The color and appearance of PVC or other plastic fencing or outdoor structures such as railing and decking are also difficult to change. Plastic materials are susceptible to degradation in sunlight due to the effect of ultraviolet rays. A plastic composition including titanium dioxide, a well known white pigment, provides a measure of protection from this potential degradation of the material when exposed to an outside environment. As a result, plastic fencing is usually a white or light color when treated with titanium dioxide or the like to minimize the possibility of degradation that may occur.
Some of these same disadvantages also arise with other outdoor structures, such as an outside rail or a deck that is constantly exposed to the elements. For example, it is difficult to change the function or appearance of an outdoor rail or deck component once it is installed in place, particularly if the structure is constructed from a plastic material such as PVC. Substantial costs would also be involved in attempting to manufacture and inventory the different components needed to selectively change the function or appearance of the structure.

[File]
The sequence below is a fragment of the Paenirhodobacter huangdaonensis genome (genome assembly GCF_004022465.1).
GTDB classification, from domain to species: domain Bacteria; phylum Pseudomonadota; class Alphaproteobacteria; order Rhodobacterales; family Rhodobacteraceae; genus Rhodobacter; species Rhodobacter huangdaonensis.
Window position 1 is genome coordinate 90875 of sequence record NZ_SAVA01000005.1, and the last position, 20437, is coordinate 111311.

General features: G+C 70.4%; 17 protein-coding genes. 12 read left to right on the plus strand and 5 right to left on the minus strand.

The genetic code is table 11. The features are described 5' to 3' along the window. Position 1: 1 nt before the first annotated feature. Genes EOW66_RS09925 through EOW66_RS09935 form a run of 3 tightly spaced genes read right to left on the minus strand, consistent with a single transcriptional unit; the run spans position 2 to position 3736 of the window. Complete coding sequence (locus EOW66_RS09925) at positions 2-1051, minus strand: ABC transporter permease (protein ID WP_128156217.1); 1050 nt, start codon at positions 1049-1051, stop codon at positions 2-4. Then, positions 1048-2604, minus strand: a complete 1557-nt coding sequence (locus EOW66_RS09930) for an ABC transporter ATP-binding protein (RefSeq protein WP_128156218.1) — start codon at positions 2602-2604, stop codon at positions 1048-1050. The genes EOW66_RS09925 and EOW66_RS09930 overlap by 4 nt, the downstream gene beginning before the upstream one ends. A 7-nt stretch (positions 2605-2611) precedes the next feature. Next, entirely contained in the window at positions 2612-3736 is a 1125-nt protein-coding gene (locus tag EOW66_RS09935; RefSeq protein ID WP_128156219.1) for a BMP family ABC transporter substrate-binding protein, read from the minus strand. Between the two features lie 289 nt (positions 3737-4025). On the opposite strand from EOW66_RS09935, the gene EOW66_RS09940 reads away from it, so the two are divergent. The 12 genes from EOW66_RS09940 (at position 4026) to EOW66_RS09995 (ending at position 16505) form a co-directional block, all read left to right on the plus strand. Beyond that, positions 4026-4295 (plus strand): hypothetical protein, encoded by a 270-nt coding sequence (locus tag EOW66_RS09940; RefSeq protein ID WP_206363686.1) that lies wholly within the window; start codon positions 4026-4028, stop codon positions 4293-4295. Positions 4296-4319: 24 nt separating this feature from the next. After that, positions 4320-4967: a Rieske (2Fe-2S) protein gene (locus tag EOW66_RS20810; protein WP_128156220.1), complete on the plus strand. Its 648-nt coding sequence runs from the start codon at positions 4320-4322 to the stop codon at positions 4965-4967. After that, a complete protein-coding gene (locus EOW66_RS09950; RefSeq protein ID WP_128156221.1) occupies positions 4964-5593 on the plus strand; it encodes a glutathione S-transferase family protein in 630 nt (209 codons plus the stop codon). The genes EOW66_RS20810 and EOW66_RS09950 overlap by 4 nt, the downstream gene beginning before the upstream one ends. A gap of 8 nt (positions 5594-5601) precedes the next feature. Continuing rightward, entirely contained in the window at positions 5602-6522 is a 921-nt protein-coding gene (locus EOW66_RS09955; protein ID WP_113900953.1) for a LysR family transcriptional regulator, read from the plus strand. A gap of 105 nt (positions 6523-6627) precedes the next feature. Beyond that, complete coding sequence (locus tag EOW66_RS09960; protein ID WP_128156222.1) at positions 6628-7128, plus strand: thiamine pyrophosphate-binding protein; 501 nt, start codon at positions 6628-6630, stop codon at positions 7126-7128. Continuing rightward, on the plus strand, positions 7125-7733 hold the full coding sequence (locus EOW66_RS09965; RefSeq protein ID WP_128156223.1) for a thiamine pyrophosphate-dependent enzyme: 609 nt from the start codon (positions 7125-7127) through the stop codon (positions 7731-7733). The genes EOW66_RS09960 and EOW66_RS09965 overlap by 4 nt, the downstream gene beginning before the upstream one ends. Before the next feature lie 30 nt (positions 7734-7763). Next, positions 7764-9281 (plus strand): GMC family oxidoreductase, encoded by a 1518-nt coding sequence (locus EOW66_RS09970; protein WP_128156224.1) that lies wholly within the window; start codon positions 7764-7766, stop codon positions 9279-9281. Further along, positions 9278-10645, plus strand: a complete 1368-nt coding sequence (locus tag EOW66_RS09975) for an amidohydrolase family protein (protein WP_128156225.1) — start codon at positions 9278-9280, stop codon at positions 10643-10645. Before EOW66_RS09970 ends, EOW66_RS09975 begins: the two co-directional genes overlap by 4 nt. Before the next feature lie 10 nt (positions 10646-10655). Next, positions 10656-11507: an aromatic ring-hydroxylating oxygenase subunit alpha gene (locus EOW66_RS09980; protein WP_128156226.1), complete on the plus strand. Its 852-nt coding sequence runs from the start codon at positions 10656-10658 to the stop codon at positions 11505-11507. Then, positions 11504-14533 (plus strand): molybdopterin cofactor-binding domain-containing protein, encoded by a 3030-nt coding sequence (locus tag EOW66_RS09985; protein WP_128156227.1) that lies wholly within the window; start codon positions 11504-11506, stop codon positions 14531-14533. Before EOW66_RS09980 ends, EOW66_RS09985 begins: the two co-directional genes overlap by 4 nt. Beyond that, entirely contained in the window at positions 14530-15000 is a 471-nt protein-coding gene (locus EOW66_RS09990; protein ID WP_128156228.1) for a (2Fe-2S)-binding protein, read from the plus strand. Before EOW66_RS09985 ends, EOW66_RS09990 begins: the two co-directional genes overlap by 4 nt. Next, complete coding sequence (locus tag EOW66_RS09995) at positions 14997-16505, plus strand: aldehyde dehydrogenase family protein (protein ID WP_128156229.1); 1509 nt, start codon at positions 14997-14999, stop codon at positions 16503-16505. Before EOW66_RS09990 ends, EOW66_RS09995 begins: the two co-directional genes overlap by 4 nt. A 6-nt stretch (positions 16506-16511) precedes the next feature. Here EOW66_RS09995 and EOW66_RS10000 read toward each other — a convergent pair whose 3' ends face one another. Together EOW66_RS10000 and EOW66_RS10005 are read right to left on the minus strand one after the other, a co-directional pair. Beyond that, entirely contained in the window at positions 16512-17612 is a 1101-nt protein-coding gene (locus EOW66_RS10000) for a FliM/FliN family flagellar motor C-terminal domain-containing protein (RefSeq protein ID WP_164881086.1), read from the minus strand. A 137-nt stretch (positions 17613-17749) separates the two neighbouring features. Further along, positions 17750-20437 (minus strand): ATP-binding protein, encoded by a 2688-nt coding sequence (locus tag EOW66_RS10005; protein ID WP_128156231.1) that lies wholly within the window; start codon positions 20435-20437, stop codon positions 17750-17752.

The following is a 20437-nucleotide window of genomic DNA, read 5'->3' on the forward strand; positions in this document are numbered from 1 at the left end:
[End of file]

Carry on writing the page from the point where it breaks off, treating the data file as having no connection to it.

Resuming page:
Many current designs for fencing, railings and decks are also difficult to use with electrical wires, or fluid or air lines, and cannot readily accommodate the addition of useful attachments such as hangers for tools or utensils, work or support surfaces or the like. Such additional features and functions are particularly difficult to add to a fence or other structure manufactured at an off-site factory from a plastic material such as PVC. Many prior structures would have to be substantially reconstructed or replaced to be useful with electrical wires, fluid lines or various attachments.